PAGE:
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Spoof Attack


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#1
anneaceae

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I found this in my D-Link wireless router log :

"Spoof Attack fromd MAC(00-08-74-E5-7A-39) Detect,

Target IP(206.46.xxx.xx), Target Port(110) Packet Dropped

Spoof IP(192.168.x.xxx), Spoof Port(2565)" :tazz:

What is this all about? I don't recall ever seeing this in the log before. If it's some kind of hacker thing how do I stop it?

Fairly new to this wireless thing - so some info would be great!

thanks
anneaceae
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#2
SoccerDad

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What is this all about? I don't recall ever seeing this in the log before. If it's some kind of hacker thing how do I stop it?

Fairly new to this wireless thing - so some info would be great!

thanks
anneaceae

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Hi anneaceae, welcome to Geeks to Go! Assuming the spoof attack was correctly identified by your D-Link (not alot to be gained by trying to get at port 110 via spoofing other than an attempt to get your email...even if sucessful, one would have to crack a username/password here to continue so it's possible that your D-Link has misidentifed the event), here is the Readers Digest condensed version: the 192.168.x.xxx address that you noticed is one of a small set of IP addys that are reserved for private internal use and as a result are not routable on the global Internet. Bottom line: you can't use one of these IP's to get anywhere on the 'net. However, if one can pretend to be one of these IP's, it's possible to gain access to an internal network. Hence the spoofing: looking like something they're not.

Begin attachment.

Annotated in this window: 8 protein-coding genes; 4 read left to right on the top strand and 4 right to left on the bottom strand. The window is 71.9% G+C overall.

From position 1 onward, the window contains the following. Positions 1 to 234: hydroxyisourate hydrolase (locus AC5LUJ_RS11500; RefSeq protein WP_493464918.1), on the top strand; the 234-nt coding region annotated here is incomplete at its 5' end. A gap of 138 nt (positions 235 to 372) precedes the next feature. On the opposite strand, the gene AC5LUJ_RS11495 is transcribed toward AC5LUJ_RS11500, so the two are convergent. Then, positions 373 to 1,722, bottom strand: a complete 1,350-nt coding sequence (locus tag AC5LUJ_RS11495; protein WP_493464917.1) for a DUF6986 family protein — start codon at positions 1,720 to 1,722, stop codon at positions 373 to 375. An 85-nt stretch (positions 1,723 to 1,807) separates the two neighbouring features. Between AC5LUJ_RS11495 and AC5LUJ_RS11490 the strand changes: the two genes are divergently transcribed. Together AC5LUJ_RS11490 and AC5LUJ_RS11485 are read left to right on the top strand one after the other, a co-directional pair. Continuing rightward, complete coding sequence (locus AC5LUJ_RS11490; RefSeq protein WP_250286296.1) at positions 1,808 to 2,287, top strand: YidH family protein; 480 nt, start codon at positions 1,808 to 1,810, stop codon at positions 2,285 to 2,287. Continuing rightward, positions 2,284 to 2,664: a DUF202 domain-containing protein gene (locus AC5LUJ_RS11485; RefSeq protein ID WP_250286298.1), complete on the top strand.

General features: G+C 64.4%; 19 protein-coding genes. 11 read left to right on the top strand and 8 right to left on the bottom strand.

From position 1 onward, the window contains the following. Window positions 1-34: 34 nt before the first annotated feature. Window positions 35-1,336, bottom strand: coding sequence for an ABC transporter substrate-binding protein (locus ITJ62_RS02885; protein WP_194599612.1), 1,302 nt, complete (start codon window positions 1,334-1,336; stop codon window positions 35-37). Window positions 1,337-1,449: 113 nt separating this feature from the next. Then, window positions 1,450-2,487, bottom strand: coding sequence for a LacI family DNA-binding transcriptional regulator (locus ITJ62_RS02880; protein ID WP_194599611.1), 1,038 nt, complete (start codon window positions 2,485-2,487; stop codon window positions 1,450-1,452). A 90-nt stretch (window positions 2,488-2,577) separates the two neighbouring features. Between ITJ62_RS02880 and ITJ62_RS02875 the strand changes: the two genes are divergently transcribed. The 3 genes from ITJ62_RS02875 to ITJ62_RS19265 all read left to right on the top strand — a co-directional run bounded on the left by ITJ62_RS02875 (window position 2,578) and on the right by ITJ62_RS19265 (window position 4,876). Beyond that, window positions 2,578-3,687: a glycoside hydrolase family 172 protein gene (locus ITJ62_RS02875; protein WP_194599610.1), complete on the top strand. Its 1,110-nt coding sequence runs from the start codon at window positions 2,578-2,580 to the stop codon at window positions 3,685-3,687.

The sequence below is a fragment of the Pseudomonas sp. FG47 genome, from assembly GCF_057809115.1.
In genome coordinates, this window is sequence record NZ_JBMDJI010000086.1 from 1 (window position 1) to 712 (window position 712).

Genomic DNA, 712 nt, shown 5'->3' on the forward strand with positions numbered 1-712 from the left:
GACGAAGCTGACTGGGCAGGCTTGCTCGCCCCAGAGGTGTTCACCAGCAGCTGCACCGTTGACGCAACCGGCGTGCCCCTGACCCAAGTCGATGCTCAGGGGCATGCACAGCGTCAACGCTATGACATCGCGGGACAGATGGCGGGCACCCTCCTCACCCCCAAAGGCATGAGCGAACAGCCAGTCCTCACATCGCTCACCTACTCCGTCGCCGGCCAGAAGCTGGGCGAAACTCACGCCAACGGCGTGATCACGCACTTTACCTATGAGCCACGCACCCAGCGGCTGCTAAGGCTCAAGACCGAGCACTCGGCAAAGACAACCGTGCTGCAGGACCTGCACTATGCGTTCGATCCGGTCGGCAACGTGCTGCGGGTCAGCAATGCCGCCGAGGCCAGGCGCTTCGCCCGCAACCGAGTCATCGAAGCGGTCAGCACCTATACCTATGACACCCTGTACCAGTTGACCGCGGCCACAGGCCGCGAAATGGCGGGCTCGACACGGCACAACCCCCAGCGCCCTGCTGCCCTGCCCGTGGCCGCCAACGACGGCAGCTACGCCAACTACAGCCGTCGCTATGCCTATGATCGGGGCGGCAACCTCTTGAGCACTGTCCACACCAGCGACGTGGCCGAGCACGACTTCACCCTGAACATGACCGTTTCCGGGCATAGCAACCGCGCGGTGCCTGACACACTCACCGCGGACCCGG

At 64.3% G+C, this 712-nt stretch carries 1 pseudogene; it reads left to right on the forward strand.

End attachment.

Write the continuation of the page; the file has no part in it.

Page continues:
Most, if not all, routers/firewalls will detect this kind of behaviour since a private IP should NEVER be coming from the outside world to your network. Your D-Link is obviously capable of detecting this kind of probe, so you have nothing to worry about.

Hope this helps!
cya, SD
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#3
anneaceae

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One or two more questions...

You said "Assuming the spoof attack was correctly identified", what else would cause the router to log a spoofing attack?

If someone on my private network was trying to access my email, like a nosey room mate trying to master his hacking skill, would that show up in the log?

Thanks
Anneaceae
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#4
SoccerDad

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Hi anneaceae!

Routers, firewalls, and computers are really quite good at identifying events that happen on them, and accurating recording a log if configured to do so. Sometimes however, things get misidentified. Reasons for this are beyond the scope of this thread, but here is a general example to address the concept: SPAM filtering. A well configured SPAM filtering system will nail truckloads of SPAM coming thru a mail server, or arriving in a mail box. From time to time however, some SPAM will get thru as well as some legit messages getting marked as SPAM (false positive). Same type of thing with packet/data logging.

As for your second question: no, generally not. The mail server he/she is trying to get into would have lots of logs with incorrect user/pass combos, but getting your email from an outside server (port 110 if using POP3 which most home users do) would be considered legitimate traffic by your router.

Hope this helps!
cya, SD
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#5
anneaceae

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:tazz: That clears it all up for me! (At least on this topic)

Thanks again for your help!
Anneaceae
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